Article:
For anyone who likes to have a Hansel and Gretel moment. This is guaranteed to mesmerise small children. I made my first gingerbread house for Christmas a few years ago, and each year I like to raise the bar. So I upgraded from a gingerbread house to a castle, and last Christmas I added coloured windows. For Christmas 2012 I got more ambitious with my windows, and had to have gingerbread dinosaurs attacking the castle as instructed by my nephews.
This is a Norwegian recipe. Traditionally Norwegians are supposed to bake at least seven types of biscuits for Christmas.
The advantage of making a castle is that when it gets nibbled it becomes a picturesque ruin.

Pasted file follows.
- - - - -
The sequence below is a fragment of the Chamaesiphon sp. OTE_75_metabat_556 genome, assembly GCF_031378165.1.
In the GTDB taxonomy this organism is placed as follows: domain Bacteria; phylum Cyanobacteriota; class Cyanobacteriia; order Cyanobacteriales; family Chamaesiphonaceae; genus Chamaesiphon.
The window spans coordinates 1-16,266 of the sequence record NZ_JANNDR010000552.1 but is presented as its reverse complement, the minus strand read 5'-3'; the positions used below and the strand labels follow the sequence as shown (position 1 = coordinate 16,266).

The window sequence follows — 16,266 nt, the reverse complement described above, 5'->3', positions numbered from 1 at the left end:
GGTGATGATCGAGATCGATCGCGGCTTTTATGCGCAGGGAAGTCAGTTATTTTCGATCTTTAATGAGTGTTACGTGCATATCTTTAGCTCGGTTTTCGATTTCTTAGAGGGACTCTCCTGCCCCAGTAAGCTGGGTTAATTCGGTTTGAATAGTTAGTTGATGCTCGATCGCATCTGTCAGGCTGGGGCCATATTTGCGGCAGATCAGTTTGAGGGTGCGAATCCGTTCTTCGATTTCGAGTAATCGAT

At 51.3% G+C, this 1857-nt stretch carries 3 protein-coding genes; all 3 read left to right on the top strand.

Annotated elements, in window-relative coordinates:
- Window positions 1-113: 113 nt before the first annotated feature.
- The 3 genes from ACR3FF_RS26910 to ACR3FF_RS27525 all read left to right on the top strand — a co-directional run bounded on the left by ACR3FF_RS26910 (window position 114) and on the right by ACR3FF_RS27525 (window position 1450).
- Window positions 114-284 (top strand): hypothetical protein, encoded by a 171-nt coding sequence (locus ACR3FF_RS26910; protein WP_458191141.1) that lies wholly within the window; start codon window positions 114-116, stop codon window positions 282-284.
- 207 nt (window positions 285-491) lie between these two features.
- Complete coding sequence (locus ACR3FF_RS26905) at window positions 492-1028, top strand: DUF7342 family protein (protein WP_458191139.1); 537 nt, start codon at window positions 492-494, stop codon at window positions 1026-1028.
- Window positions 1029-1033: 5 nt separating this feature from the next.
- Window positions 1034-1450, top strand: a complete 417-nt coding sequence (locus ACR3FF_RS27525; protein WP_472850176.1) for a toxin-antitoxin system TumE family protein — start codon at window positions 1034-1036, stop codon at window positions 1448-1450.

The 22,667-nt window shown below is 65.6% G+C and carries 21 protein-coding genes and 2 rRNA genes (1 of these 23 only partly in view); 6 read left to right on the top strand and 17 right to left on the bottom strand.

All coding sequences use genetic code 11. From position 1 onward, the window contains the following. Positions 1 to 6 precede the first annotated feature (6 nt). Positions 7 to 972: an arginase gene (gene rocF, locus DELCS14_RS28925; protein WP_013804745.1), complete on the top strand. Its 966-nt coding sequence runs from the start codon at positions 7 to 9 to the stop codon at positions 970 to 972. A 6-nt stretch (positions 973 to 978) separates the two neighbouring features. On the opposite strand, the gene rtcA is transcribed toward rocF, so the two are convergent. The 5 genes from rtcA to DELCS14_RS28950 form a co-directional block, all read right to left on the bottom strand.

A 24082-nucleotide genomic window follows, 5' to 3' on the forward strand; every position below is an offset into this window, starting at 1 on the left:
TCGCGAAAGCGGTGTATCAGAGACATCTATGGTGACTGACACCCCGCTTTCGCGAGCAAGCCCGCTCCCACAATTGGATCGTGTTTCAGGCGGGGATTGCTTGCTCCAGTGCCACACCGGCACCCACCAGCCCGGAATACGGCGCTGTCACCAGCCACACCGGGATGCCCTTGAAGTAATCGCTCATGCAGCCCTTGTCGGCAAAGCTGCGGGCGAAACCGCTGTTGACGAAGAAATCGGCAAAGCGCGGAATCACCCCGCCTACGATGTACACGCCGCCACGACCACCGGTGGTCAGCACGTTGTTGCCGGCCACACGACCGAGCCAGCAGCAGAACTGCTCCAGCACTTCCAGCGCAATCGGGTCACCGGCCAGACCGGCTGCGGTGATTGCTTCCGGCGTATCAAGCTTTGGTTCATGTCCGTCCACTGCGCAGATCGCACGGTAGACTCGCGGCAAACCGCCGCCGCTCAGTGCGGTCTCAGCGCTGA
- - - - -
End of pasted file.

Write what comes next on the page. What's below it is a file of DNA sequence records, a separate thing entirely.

Once prepared the gingerbread dough should sit in the fridge at least overnight. If you can't be bothered to make a gingerbread building, the dough makes very nice biscuits.
Step 1: Ingredients
For the dough;
200g granulated sugar
2 teaspoons baking powder
4 teaspoons cinnamon
1/2 teaspoon ground cardamom
1/2 teaspoon ground pepper
1/2 teaspoon ground ginger
1/2 teaspoon aniseed
1/2 teaspoon ground cloves
If you have the unground versions of the spices, then they can be ground in a pestle and mortar (I like to do this because it makes me feel like a witch). If you don't have all the spices, the most important spices are the cinnamon, ginger, pepper and cardamom.
a cake board or similar to use as a base (I have also used a large breadboard covered with foil)
ruler and protractor
coloured boiled sweets for windows (optional)
small set of lights (optional)
sugar (for sticking castle together)
sweets for decorating